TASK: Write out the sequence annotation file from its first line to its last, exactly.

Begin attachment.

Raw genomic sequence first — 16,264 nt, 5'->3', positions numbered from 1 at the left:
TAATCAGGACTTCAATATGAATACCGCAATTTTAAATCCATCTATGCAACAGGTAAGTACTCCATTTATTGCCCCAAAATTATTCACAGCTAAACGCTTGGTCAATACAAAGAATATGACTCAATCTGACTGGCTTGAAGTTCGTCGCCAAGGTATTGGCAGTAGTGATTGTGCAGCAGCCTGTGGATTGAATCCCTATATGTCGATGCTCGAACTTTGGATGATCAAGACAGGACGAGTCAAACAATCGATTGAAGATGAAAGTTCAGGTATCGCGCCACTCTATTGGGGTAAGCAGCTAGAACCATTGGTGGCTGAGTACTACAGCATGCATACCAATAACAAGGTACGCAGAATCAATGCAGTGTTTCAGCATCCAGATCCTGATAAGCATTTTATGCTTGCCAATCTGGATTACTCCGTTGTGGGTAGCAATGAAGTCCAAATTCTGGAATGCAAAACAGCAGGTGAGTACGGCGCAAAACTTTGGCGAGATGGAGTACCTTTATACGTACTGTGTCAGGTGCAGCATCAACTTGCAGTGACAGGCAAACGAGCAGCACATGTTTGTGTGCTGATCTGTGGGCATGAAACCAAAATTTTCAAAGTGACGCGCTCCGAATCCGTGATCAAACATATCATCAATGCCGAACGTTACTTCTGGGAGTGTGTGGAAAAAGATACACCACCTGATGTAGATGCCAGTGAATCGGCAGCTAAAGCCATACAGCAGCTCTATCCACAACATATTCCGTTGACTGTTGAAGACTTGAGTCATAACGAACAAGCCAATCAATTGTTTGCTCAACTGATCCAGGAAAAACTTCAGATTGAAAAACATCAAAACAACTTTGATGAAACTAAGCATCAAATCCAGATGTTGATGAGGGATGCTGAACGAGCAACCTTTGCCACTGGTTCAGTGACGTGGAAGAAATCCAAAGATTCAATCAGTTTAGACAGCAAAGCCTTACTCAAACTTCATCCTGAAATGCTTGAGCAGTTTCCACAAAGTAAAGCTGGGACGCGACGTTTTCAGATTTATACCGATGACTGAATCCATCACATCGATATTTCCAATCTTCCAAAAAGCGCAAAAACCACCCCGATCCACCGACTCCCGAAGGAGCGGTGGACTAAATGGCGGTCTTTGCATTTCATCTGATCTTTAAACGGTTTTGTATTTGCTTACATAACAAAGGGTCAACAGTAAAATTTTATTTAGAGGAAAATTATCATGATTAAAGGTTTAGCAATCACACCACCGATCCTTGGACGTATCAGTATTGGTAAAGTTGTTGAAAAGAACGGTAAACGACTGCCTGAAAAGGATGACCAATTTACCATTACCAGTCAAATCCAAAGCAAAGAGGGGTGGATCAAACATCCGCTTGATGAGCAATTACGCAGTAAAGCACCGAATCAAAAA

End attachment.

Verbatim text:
Raw genomic sequence first — 16,264 nt, 5'->3', positions numbered from 1 at the left:
TAATCAGGACTTCAATATGAATACCGCAATTTTAAATCCATCTATGCAACAGGTAAGTACTCCATTTATTGCCCCAAAATTATTCACAGCTAAACGCTTGGTCAATACAAAGAATATGACTCAATCTGACTGGCTTGAAGTTCGTCGCCAAGGTATTGGCAGTAGTGATTGTGCAGCAGCCTGTGGATTGAATCCCTATATGTCGATGCTCGAACTTTGGATGATCAAGACAGGACGAGTCAAACAATCGATTGAAGATGAAAGTTCAGGTATCGCGCCACTCTATTGGGGTAAGCAGCTAGAACCATTGGTGGCTGAGTACTACAGCATGCATACCAATAACAAGGTACGCAGAATCAATGCAGTGTTTCAGCATCCAGATCCTGATAAGCATTTTATGCTTGCCAATCTGGATTACTCCGTTGTGGGTAGCAATGAAGTCCAAATTCTGGAATGCAAAACAGCAGGTGAGTACGGCGCAAAACTTTGGCGAGATGGAGTACCTTTATACGTACTGTGTCAGGTGCAGCATCAACTTGCAGTGACAGGCAAACGAGCAGCACATGTTTGTGTGCTGATCTGTGGGCATGAAACCAAAATTTTCAAAGTGACGCGCTCCGAATCCGTGATCAAACATATCATCAATGCCGAACGTTACTTCTGGGAGTGTGTGGAAAAAGATACACCACCTGATGTAGATGCCAGTGAATCGGCAGCTAAAGCCATACAGCAGCTCTATCCACAACATATTCCGTTGACTGTTGAAGACTTGAGTCATAACGAACAAGCCAATCAATTGTTTGCTCAACTGATCCAGGAAAAACTTCAGATTGAAAAACATCAAAACAACTTTGATGAAACTAAGCATCAAATCCAGATGTTGATGAGGGATGCTGAACGAGCAACCTTTGCCACTGGTTCAGTGACGTGGAAGAAATCCAAAGATTCAATCAGTTTAGACAGCAAAGCCTTACTCAAACTTCATCCTGAAATGCTTGAGCAGTTTCCACAAAGTAAAGCTGGGACGCGACGTTTTCAGATTTATACCGATGACTGAATCCATCACATCGATATTTCCAATCTTCCAAAAAGCGCAAAAACCACCCCGATCCACCGACTCCCGAAGGAGCGGTGGACTAAATGGCGGTCTTTGCATTTCATCTGATCTTTAAACGGTTTTGTATTTGCTTACATAACAAAGGGTCAACAGTAAAATTTTATTTAGAGGAAAATTATCATGATTAAAGGTTTAGCAATCACACCACCGATCCTTGGACGTATCAGTATTGGTAAAGTTGTTGAAAAGAACGGTAAACGACTGCCTGAAAAGGATGACCAATTTACCATTACCAGTCAAATCCAAAGCAAAGAGGGGTGGATCAAACATCCGCTTGATGAGCAATTACGCAGTAAAGCACCGAATCAAAAA